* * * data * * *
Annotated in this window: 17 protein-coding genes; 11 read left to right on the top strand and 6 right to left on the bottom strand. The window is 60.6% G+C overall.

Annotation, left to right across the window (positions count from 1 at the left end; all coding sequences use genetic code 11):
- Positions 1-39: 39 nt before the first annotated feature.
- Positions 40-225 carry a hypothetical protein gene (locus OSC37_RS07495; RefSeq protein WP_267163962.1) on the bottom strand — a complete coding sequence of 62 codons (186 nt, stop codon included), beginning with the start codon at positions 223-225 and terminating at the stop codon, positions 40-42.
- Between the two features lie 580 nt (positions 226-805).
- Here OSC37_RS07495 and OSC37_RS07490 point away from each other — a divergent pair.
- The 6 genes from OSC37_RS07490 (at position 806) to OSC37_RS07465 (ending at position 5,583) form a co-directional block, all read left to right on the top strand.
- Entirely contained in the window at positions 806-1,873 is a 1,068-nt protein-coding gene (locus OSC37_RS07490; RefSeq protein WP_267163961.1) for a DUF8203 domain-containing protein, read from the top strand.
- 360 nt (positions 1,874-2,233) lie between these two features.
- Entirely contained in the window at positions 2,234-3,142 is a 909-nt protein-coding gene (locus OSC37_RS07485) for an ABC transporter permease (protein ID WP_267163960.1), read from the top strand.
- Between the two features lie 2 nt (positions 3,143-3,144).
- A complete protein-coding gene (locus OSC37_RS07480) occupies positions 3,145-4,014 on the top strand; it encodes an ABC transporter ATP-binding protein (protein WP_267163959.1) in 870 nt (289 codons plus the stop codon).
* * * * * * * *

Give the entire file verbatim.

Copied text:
Annotated in this window: 17 protein-coding genes; 11 read left to right on the top strand and 6 right to left on the bottom strand. The window is 60.6% G+C overall.

Annotation, left to right across the window (positions count from 1 at the left end; all coding sequences use genetic code 11):
- Positions 1-39: 39 nt before the first annotated feature.
- Positions 40-225 carry a hypothetical protein gene (locus OSC37_RS07495; RefSeq protein WP_267163962.1) on the bottom strand — a complete coding sequence of 62 codons (186 nt, stop codon included), beginning with the start codon at positions 223-225 and terminating at the stop codon, positions 40-42.
- Between the two features lie 580 nt (positions 226-805).
- Here OSC37_RS07495 and OSC37_RS07490 point away from each other — a divergent pair.
- The 6 genes from OSC37_RS07490 (at position 806) to OSC37_RS07465 (ending at position 5,583) form a co-directional block, all read left to right on the top strand.
- Entirely contained in the window at positions 806-1,873 is a 1,068-nt protein-coding gene (locus OSC37_RS07490; RefSeq protein WP_267163961.1) for a DUF8203 domain-containing protein, read from the top strand.
- 360 nt (positions 1,874-2,233) lie between these two features.
- Entirely contained in the window at positions 2,234-3,142 is a 909-nt protein-coding gene (locus OSC37_RS07485) for an ABC transporter permease (protein ID WP_267163960.1), read from the top strand.
- Between the two features lie 2 nt (positions 3,143-3,144).
- A complete protein-coding gene (locus OSC37_RS07480) occupies positions 3,145-4,014 on the top strand; it encodes an ABC transporter ATP-binding protein (protein WP_267163959.1) in 870 nt (289 codons plus the stop codon).